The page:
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Friday, 27 October, 2000, 11:11 GMT 12:11 UK
Paralympics reaches new heights
By Lynda Jenkins in Sydney
Previous records for attendance at the Paralympics were smashed when ticket sales exceeded a million.
An extraordinary achievement for Sydney, the host city, which has a relatively small population of just over four million people. This compares to an attendance figure for the Atlanta Paralympics of just over a third of a million.
The whole of Australia has embraced the Paralympic Games with the same enthusiasm as the Olympics. The crowds on Olympic Boulevard, at the centre of the Homebush complex, are as dense as those experienced during the Olympic Games.
After the success of the Olympics, the Australians had an understandable desire to prolong the party atmosphere that has taken over Sydney.
But to them the Paralympics are not just another side-show. The whole event has been promoted as a main event with extensive news coverage throughout the media.
Wherever you look you are reminded that the Paralympics is an event that the Aussies are proud to be hosting.
Huge TV screens are strategically located in the city centre to ensure that no one misses any of the events.
"These screens will be ideal for those people working in or visiting the city and will ensure that everyone can keep up with all the Paralympic action as it happens from Sydney Olympic Park," said Lois Appleby, Chief Executive SPOC (Sydney Paralympic Organising Committee).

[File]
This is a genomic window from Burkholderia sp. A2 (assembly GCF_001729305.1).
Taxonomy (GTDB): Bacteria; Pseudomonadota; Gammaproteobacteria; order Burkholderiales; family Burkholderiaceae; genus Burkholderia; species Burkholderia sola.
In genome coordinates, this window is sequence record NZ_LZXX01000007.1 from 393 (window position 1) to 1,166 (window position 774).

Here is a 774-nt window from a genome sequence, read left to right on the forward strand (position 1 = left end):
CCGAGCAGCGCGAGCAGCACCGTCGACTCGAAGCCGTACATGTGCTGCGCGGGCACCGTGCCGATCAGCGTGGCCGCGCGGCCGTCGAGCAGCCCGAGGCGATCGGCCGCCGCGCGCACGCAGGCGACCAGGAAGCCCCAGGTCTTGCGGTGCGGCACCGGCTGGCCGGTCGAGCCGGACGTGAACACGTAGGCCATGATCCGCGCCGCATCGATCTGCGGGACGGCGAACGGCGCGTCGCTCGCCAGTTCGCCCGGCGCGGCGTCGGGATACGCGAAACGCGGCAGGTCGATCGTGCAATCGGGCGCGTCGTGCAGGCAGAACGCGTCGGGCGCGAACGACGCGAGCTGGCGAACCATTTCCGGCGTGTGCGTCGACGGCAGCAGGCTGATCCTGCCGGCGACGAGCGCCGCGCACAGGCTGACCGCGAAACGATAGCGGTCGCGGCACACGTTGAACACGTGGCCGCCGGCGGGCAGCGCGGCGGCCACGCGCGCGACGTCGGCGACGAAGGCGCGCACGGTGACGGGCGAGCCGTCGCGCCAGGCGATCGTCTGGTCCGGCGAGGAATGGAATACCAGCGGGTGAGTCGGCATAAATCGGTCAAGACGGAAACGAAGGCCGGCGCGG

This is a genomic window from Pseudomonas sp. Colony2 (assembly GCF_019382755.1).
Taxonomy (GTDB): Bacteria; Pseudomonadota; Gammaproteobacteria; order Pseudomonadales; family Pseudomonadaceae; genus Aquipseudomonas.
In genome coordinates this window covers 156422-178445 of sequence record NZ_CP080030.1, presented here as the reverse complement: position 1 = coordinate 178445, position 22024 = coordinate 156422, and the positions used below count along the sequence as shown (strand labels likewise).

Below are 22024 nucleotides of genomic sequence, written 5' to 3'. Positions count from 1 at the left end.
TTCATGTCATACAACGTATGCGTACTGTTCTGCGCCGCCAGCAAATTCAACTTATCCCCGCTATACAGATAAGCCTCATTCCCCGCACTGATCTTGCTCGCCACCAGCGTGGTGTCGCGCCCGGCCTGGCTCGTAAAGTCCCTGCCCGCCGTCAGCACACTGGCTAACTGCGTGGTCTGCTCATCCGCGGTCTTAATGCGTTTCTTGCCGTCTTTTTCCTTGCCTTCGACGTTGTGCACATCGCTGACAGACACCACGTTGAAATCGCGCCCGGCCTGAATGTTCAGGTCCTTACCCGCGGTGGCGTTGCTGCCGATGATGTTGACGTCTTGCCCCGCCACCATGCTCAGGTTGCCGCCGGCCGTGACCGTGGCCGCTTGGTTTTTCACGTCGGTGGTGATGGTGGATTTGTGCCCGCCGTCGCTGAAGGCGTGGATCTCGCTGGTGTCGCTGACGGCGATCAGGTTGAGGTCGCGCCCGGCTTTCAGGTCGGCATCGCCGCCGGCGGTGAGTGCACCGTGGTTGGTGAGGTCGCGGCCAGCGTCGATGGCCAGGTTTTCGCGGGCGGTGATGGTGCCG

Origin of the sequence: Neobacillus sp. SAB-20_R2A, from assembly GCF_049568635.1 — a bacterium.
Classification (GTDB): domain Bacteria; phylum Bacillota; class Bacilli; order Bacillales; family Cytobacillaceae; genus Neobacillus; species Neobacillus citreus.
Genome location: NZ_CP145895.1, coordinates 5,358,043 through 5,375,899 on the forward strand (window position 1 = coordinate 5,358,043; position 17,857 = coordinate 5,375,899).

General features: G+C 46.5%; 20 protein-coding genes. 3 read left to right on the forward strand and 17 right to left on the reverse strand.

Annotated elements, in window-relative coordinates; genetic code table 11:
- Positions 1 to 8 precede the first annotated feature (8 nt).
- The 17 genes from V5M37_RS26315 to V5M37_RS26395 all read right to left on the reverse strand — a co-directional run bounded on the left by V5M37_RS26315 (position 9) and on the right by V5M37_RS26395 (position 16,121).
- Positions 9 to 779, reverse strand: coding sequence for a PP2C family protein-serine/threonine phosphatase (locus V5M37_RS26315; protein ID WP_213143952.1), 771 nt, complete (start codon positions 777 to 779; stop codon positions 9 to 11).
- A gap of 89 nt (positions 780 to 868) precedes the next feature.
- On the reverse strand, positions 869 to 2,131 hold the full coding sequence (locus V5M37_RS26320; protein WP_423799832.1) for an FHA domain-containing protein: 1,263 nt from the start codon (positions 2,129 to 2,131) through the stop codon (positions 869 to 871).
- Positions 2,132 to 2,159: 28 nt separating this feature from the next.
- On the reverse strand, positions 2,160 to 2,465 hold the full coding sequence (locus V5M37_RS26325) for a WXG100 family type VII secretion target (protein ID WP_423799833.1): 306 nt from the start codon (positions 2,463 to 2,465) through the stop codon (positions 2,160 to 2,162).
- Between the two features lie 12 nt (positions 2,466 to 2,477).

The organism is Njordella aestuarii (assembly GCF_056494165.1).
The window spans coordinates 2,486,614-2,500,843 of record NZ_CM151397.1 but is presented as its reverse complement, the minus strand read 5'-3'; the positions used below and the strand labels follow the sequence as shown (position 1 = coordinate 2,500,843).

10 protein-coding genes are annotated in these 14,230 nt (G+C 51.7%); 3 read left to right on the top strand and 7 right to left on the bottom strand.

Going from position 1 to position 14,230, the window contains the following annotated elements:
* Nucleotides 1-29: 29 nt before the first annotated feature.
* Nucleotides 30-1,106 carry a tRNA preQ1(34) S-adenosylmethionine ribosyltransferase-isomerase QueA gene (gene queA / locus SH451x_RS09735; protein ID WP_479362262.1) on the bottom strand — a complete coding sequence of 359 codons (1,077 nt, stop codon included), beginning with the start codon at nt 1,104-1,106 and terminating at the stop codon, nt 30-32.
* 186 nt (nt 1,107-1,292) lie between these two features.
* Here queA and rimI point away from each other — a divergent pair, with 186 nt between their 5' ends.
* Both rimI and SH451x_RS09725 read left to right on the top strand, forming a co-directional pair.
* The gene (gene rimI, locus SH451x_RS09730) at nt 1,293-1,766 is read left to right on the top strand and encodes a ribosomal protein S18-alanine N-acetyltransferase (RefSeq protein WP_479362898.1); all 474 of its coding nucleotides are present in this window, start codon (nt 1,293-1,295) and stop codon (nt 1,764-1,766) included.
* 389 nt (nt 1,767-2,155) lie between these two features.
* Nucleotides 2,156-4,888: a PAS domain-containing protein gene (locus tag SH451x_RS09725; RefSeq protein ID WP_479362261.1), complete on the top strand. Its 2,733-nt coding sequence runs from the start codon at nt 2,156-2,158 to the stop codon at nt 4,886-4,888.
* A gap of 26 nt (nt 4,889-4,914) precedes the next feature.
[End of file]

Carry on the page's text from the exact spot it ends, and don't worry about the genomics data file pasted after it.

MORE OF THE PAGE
The crowds were also out in force for the Torch Relay which started fourteen days before the opening of the event, with the torch passing through the hands of 920 torchbearers and travelling through 200 towns, cities and suburbs.
One of the honoured torchbearers was Julian Stewart, who has cerebral palsy. From the steps of Sydney Town Hall he spoke with passion about the spirit which drives Paralympians.
His emotive speech had a very clear message - strive for whatever it is in life that you desire and never give up, and he continued: "The great thing about the Paralympic Games is the fact that each and every competitor has learnt to overcome their own individual disability."
The torch continued its journey to the opening ceremony at Homebush where the Paralympic flame was ignited by one of Australia's best known Paralympians, winner of seven gold medals, Louise Sauvage, who along with her other team mates, has become a national sporting hero.
Louise proudly held the torch that lit the centre stage cauldron, creating a flame of seven metres, which set off a series of relay flames linked to music which bounced across the field onto a stage and up to ignite the Paralympic Cauldron itself, the same cauldron which held the Olympic flame.
This was a dramatic opening to the celebration that has been hailed as one of the best Paralympic opening ceremonies ever. With 6,000 performers, including Kylie Minogue, Vanessa Amorosi, Jeff St. John and actor Bryan Brown, performing a three-hour rock opera.
The parade of nations including 4,000 athletes from over 120 countries was a fitting highlight of the evening, which ended with the 87,000 strong audience on their feet dancing and joining in the party atmosphere.
The size and prestige of the Sydney Paralympics demonstrates the enormous growth in the movement from small beginnings in Rome in 1960, where just 400 athletes from 23 countries competed.
The Paralympics is not only set to be a celebration of sporting ability, but also a celebration of the human spirit to achieve great things.
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